Southeast University press Xie Xuping 2010-7-1
Foreign languages, English Academic Writing, Other,
Language is the tool of social combination.Social linguistics, a basic understanding of linguistic phenomenon is the variability of language.The book focuses on the relationship between language and society, language and culture, language and style, language and communication, language and context; to observe the characteristics of English from the perspective of sociolinguistics; to help English learners to understand in the cross-cultural communication knowledge, master English skills, guiding English practice.This book can be used as a English major undergraduate and graduate students, is also suitable for English learners and English lovers, but also have a high reference value for English teachers and English workers.
1 An Introduction to Sociolinguistics 1.1 What is Sociolinguistics? 1.2 History of Sociolinguistics in the West 1.3 Language and Society 1.3.1 Language as Social Behavior 1.3.2 Language as a Communicative Means 1.3.3 Language as an Information System 1.4 Sociolinguistics and English Learning 1.5 Summary2 Language Change 2.1 Introduction 2.1.1 Linguistic Item 2.1.2 Variety 2.1.3 Linguistic Variable 2.1.4 Speech Community 2.1.5 Networks and Repertoires 2.2 Forms of Language Change 2.2.1 Phonological Change 2.2.2 Morphological Changes 2.2.3 Lexical Semantic Change 2.2.4 Grammatical Change 2.3 Nature of Change 2.3.1 Internal and External Change 2.3.2 Family Tree 2.3.3 Wave Diffusion2.4 Factors of Change 2.4.1 Imitation of the Prestigious 2.4.2 Slang and Dialects 2.4.3 Simplification 2.4.4 Politeness 2.4.5 Stratum Terms 2.5 General Conclusions3 Language Variety Space 3.1 Language and Dialect 3.1.1 DialecteAnd Patois 3.1.2 Size and Prestige 3.1.3 Social and Political Factors 3.1.4 Dialect and Intelligibility 3.2 Standard Languages 3.2.1 Standardization 3.2.2 Historicity and Vitality 3.2.3 Autonomy and Acceptance 3.2.4 Reduction and Mixture 3.3 Pidgin and Creole 3.3.1 Lingua Francas 3.3.2 Pidgins 3.3.3 Creoles 3.3.4 Theories of Origin 3.4 Language Loss and Revival 3.5 General Conclusions4 Language and Gender 4.1 Male/Female Language 4.1.1 Male/Female Lexical Forms 4.1.2 Male/Female Language Differences 4.2 Sexism in Languages 4.2.1 Marked and Unmarked Terms 4.2.2 Female Vocabulary 4.2.3 Sexist Language 4.3
Sex Differences and Possible Reasons 4.3.1 Social Division of Labour 4.3.2 Social Prejudice 4.3.3 Power and Control 4.3.4 Role Relations 4.4 Language Bias in English 4.5 General Conclusion5 Varieties in the English World 5.1 English and Social Class 5.1.1 Class and Status 5.1.2 Social Class and Language Variation 5.1.3 Social Status and 'Prestige\' Norms 5.2 Black English in America 5.2.1 Characteristics of Black English 5.2.2 Three Views on Black English 5.3 American English 5.3.1 History of American English 5.3.2 Characteristics of American English 5.3.3 American English and British English 5.4 Good English and Bad English 5.5 Summary6 Language and Context 6.1 Context Views 6.2 Linguistic Context 6.2.1 Conceptual Meaning 6.2.2 Grammatical Meaning 6.2.3 Topic Meaning 6.2.4 Collocative Meaning6.3 Non-linguistic Context 6.3.1 Cultural Meaning 6.3.2 Stylistic Meaning 6.3.3 Status Meaning 6.3.4 Temporal andSpatial Meaning6.4 Style of English in Application 6.4.1 Style 6.4.2 English in Advertisements 6.4.3 Features in Political English 6.5 Register 6.5.1 Context and Register 6.5.2 Features of Register 6.6 Summary7 Cultural Variety of Language 7.1 Language and Culture 7.2 Linguistic and Cultural Relativity 7.2.1 The Sapir-Whorf Hypothesis 7.2.2 Reaction to Linguistic and Cultural Relativity 7.3 Address Forms and Culture 7.3.1 Kinship Term and Kinship System 7.3.2 Social Address 7.4 Jargon, Taboo & Euphemism 7.4.1 Jargon 7.4.2 Taboo 7.4.3 Euphemism8 Language Contact 8.1 Diglossia 8.1.1 Definitions of Diglossia 8.1.2 Features of Diglossia 8.1.3 Extended Meanings of Diglossia 8.2 Bilinguals & Bilingualism 8.2.1 Descriptive Analysis of Bilingualism 8.2.2 Bilingual Competence 8.3 Code Choosing and Code Switching 8.3.1 Code Switching 8.3.2 Code-Mixing 8.3.3 Attitudes to Cod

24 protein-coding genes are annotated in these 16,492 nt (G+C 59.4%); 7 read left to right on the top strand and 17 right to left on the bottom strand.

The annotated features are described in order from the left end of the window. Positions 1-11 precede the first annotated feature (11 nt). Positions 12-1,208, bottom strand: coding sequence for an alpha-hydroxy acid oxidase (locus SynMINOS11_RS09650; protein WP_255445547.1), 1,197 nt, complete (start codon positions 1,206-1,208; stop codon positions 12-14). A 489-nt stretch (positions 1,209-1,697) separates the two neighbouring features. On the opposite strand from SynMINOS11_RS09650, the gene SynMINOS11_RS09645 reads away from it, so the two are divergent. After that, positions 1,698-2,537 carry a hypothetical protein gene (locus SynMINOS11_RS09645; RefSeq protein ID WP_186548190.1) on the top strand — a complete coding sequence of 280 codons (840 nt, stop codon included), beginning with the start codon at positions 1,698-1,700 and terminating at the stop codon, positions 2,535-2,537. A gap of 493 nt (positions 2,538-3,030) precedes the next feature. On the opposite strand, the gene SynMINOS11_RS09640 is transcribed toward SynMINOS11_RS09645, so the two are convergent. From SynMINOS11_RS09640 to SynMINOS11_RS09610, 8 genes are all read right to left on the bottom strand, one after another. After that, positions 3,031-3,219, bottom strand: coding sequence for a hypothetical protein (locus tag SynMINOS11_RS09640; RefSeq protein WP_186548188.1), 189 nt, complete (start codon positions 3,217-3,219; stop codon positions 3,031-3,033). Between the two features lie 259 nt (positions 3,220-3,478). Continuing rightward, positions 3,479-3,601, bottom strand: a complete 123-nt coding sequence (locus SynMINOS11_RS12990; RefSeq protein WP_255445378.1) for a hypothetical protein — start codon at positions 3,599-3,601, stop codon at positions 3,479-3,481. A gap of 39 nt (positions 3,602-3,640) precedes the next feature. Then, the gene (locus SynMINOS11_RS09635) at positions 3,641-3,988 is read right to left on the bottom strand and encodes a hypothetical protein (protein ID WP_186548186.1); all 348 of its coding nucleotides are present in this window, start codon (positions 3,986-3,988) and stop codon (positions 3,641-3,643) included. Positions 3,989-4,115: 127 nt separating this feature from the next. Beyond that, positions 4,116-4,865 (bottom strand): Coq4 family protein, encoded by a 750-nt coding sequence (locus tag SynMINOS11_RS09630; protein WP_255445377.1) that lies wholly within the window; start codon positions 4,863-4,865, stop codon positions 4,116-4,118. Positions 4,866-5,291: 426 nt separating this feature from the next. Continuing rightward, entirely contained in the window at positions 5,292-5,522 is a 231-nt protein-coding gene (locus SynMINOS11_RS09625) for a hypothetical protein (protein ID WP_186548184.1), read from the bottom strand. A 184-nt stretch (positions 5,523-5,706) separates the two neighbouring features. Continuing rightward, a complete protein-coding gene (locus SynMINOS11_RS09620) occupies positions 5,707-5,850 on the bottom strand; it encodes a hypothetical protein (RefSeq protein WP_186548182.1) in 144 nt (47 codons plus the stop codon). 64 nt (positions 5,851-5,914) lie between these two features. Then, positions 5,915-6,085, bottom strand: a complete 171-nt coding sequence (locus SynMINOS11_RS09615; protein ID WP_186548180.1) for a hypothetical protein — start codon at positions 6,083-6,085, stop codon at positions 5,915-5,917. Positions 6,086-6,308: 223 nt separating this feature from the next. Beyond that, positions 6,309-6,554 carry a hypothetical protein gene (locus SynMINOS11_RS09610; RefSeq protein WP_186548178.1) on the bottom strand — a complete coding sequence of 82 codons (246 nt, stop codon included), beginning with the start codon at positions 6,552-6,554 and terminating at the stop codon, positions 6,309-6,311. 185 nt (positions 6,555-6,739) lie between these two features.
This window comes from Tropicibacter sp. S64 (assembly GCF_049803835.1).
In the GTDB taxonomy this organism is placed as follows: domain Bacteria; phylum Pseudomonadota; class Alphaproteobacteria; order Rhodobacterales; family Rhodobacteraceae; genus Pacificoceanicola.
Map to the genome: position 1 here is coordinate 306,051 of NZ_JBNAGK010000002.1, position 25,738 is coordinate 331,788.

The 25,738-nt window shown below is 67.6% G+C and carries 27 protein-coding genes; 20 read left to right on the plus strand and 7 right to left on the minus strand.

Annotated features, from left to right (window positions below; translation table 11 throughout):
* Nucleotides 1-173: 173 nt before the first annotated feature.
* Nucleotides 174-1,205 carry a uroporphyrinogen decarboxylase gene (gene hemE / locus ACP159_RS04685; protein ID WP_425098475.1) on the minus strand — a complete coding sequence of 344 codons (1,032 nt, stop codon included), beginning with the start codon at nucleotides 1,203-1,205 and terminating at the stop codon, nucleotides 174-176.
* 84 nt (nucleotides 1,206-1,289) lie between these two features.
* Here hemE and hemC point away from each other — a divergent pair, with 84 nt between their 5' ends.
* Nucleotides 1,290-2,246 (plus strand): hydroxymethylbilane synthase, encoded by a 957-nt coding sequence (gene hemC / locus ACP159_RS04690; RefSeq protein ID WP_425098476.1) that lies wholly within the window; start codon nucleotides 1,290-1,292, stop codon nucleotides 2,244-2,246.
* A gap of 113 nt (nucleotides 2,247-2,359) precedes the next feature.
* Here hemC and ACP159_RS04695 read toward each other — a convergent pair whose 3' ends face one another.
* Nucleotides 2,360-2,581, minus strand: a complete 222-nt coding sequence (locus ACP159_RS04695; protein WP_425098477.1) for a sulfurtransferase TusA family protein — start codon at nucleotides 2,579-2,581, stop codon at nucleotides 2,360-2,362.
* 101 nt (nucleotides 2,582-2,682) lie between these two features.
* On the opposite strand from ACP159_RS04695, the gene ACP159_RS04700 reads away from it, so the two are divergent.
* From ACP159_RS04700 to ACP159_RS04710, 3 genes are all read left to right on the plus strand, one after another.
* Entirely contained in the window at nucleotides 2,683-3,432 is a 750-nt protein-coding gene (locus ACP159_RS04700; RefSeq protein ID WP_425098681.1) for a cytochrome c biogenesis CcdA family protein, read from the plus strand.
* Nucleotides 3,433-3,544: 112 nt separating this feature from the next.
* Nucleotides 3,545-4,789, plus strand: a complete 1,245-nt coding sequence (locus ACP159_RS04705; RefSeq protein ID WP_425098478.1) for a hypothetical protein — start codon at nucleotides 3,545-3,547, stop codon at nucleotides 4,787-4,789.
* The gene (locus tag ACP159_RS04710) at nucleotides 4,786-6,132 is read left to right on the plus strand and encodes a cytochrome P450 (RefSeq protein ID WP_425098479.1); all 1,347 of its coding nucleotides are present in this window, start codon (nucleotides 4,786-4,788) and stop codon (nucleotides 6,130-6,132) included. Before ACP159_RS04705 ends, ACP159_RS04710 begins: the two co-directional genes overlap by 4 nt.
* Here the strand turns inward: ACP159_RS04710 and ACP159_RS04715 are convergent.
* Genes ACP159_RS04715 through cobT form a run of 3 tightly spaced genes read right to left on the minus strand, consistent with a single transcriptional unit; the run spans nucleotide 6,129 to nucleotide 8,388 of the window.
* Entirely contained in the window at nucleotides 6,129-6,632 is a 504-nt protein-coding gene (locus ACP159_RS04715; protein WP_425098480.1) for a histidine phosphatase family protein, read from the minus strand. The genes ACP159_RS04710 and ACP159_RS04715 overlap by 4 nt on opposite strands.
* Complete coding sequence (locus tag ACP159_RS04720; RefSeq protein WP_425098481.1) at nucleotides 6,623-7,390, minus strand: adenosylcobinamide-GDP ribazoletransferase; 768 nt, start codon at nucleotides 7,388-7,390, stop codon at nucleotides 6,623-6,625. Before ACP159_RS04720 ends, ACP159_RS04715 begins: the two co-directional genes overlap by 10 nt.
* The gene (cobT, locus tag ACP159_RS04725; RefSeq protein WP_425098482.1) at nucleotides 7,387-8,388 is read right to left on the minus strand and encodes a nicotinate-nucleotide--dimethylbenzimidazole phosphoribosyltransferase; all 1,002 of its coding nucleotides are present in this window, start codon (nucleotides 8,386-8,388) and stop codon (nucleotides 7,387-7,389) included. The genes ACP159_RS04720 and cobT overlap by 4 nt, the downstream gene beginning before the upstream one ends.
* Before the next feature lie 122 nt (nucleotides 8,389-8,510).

E Switching and Code Mixing 8.4 Concluding Remarks9 Configurations of Language 9.1 Spoken and Written Language 9.2 Differences and Similarities Between the Two Modalities 9.3 Continua from Written to Spoken 9.4 Variation Across Speech and Writing 9.5 Literacy and Literacies 9.6 General Conclusions10 Communicative Use of Language 10.1 Ethnography of Speaking 10.1.1 Descriptive Analysis of Speaking 10.1.2 The Norms Governing Speech 10.2 Speech Acts and the Cooperative Principle 10.2.1 Properties of Speech Acts 10.2.2 Indirect Speech Acts 10.2.3 Conversational Maxims 10.3 Conversational Structure and Strategies 10.3.1 Adjacency Pairs 10.3.2 Turn-taking 10.3.3 Openings, Topics and Closings 10.4 Face and Politeness 10.4.1 The Face Theory 10.4.2 Politeness Principle 10.5 Concluding RemarksBibliography
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